The Use of Velocity Based Training in a Collegiate Strength and Conditioning Setting

Published On: May 1, 2023Categories: Member Only

During the late 1990s, developments in technology allowed S&C coaches to begin measuring the velocity of weight room movements. Coaches began to implement the use of this technology with their athletes and studying the outcomes on performance. Further innovations in Velocity Based Training (VBT) technology increased during the 2000s making the tools more accessible to S&C coaches. Currently, coaches around the world are using VBT in a wide variety of settings and populations. VBT is known to be an effective training modality and benefits include the autoregulation of lifts, enhancing specificity of movements, and improving athlete motivation (1, 2).

VBT has become extremely common in strength and conditioning settings, specifically at the collegiate level, however, the collegiate weight room is a unique setting that can present challenges for the implementation of VBT. Therefore, this article will investigate potentially positive and negative aspects of VBT in a collegiate strength and conditioning weight room. In addition, general considerations for the implementation of VBT, along with different programming concepts will be discussed. For more information about the history, philosophy, ideology, and methods behind VBT please reference the following Video and Article (1).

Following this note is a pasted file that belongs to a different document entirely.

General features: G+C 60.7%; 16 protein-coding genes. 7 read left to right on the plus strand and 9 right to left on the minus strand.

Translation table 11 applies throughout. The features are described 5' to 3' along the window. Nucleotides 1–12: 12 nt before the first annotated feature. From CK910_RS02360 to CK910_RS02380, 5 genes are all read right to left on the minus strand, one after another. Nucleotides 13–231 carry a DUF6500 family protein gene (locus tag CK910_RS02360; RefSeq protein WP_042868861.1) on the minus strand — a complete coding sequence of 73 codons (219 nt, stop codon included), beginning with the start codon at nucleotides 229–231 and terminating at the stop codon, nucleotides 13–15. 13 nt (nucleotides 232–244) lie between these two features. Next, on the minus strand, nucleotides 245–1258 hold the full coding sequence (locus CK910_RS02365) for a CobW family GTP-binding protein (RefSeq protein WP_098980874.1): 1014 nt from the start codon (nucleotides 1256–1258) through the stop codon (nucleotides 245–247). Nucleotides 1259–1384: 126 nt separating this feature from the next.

Achieving an adequate coach to athlete ratio is critical for the success of any team training environment. However, coaches can often find themselves in situations where there are more athletes than they can confidently coach. This creates difficulty in assessing the session as a whole and supplying adequate feedback to each athlete. When used correctly, VBT acts as an objective feedback tool, and potentially second coach, helping athletes make safe and appropriate modifications and load adjustments.

Intent in the weight room is critical in the development of strength and power. Early in an athlete’s training process, it can be hard for them to find what maximum effort/speed can feel and look like. VBT aids athletes in learning how to move with intention in the weight room by supplying them with real-time feedback. In addition, one thing all athletes love to do is compete against themselves or each other. VBT creates competitive environments amongst athletes fostering enthusiasm in training and drives intent.